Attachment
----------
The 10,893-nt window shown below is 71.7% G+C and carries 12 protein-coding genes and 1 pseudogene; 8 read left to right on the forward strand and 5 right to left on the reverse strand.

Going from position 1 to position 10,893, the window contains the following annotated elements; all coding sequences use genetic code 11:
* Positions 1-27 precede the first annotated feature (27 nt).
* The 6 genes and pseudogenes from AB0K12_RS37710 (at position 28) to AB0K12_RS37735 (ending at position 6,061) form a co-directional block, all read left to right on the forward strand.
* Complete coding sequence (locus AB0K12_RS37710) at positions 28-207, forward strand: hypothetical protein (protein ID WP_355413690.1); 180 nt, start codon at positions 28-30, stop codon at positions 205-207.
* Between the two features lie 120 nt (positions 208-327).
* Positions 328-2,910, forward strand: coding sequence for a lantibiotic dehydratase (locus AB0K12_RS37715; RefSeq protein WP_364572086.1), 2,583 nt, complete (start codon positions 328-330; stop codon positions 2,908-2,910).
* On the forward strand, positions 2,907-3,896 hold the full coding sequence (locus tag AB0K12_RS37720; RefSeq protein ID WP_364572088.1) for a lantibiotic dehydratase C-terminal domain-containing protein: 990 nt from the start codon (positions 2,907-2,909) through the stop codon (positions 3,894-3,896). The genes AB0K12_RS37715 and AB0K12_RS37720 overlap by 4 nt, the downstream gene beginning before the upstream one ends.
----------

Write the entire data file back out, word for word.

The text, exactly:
The 10,893-nt window shown below is 71.7% G+C and carries 12 protein-coding genes and 1 pseudogene; 8 read left to right on the forward strand and 5 right to left on the reverse strand.

Going from position 1 to position 10,893, the window contains the following annotated elements; all coding sequences use genetic code 11:
* Positions 1-27 precede the first annotated feature (27 nt).
* The 6 genes and pseudogenes from AB0K12_RS37710 (at position 28) to AB0K12_RS37735 (ending at position 6,061) form a co-directional block, all read left to right on the forward strand.
* Complete coding sequence (locus AB0K12_RS37710) at positions 28-207, forward strand: hypothetical protein (protein ID WP_355413690.1); 180 nt, start codon at positions 28-30, stop codon at positions 205-207.
* Between the two features lie 120 nt (positions 208-327).
* Positions 328-2,910, forward strand: coding sequence for a lantibiotic dehydratase (locus AB0K12_RS37715; RefSeq protein WP_364572086.1), 2,583 nt, complete (start codon positions 328-330; stop codon positions 2,908-2,910).
* On the forward strand, positions 2,907-3,896 hold the full coding sequence (locus tag AB0K12_RS37720; RefSeq protein ID WP_364572088.1) for a lantibiotic dehydratase C-terminal domain-containing protein: 990 nt from the start codon (positions 2,907-2,909) through the stop codon (positions 3,894-3,896). The genes AB0K12_RS37715 and AB0K12_RS37720 overlap by 4 nt, the downstream gene beginning before the upstream one ends.